4. Have a Written Comprehensive Retirement Plan
It is hard to enjoy retirement when you don’t actually know if you are going to run out of money.
Planning – creating a really comprehensive retirement plan – can give you peace of mind. And, look, it does not actually matter how much you have saved, it IS possible to feel secure at any asset level. It is just a matter of making choices.
The NewRetirement Planner is an easy-to-use system that helps everyone find their own path to a secure future. The system goes way beyond savings and investments.
You are sure to discover opportunities for feeling good about your finances now and into the future.
Forbes Magazine named the system a “new approach to retirement planning”. It is a powerful comprehensive set of tools to create, monitor and manage a long-term financial plan. Make smarter decisions and do better with your time, taxes, investments, health care and more.
5. Make New Friends
Research shows that retirees who have a solid circle of friends are much more likely to say they’re happy with their lives. Unfortunately, forging new relationships can be more of a challenge after leaving the work-a-day world. But it can be done.
Volunteering at local charitable organizations, taking a part-time job, joining groups that get together to pursue a common interest (dancing, hiking, historical preservation, whatever) and enrolling in classes at a local college are all excellent ways to meet new people and broaden your social network.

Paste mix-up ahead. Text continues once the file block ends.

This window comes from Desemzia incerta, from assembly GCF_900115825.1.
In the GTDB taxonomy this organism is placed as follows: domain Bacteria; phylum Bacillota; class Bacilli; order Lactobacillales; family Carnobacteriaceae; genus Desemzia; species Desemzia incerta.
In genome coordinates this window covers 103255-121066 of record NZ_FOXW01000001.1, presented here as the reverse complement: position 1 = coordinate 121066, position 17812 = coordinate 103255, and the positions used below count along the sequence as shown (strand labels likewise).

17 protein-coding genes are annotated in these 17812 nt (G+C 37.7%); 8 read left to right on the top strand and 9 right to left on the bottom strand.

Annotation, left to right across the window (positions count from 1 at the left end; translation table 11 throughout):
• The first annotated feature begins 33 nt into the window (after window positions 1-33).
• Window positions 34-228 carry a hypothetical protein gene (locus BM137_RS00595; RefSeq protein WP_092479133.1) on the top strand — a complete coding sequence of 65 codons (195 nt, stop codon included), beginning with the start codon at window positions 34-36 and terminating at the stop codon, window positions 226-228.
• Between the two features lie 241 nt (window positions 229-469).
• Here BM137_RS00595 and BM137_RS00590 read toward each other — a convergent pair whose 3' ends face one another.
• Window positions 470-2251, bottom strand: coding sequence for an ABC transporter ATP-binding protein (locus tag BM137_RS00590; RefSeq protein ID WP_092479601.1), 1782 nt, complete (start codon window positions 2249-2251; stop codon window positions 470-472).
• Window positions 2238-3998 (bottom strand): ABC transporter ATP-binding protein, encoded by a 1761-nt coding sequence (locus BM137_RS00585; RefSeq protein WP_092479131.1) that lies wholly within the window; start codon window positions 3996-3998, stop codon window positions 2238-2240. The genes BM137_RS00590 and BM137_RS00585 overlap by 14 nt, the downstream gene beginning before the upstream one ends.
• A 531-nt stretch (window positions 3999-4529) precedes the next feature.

6. Reconnect With Friends You Have Known a Long Time
Let’s just not call them “old” friends.
While you’re forging new connections, be sure to maintain relationships with the people with whom you shared formative experiences in earlier stages of your life and who knew you before you became the person you are today.
The real draw is the chance to spend time with people with whom, despite the passage of years, we still share a deep bond.
More than merely a stroll down memory lane, get-togethers with old friends can enhance our perspective on life and serve to remind us of the core of who we are and that what makes life truly meaningful are the relationships we have with friends and family over the course of our lives.
7. Stay (Happily) Married …
Speaking of friends you have had for a long time … Staying connected in your marriage can be an important aspect of enjoying retirement.
Research has found that a happy marriage or long-term relationship is good for you:
- Married people show better health and lower mortality risk than the unmarried.
- The benefits of marriage do depend on the quality of the relationship, with poor quality relationships no better and perhaps worse than no relationship.
- Marital quality is important across the life span but seems to be particularly important in later life as health tends to decline and the effects of adversity accumulate.
- Marital adversity has been found to accelerate the decline in physical and mental health with age and to increase the risk of dying. At the same time, poor health can act as a stressor in the marriage, leading to declines in marital quality.
And, um, since we are talking about relationships, you might be interested to know that older married couples who had more frequent sex — which was defined as any activity with a partner that was sexually arousing — had higher levels of marital happiness than couples who had less sex or were sexually inactive.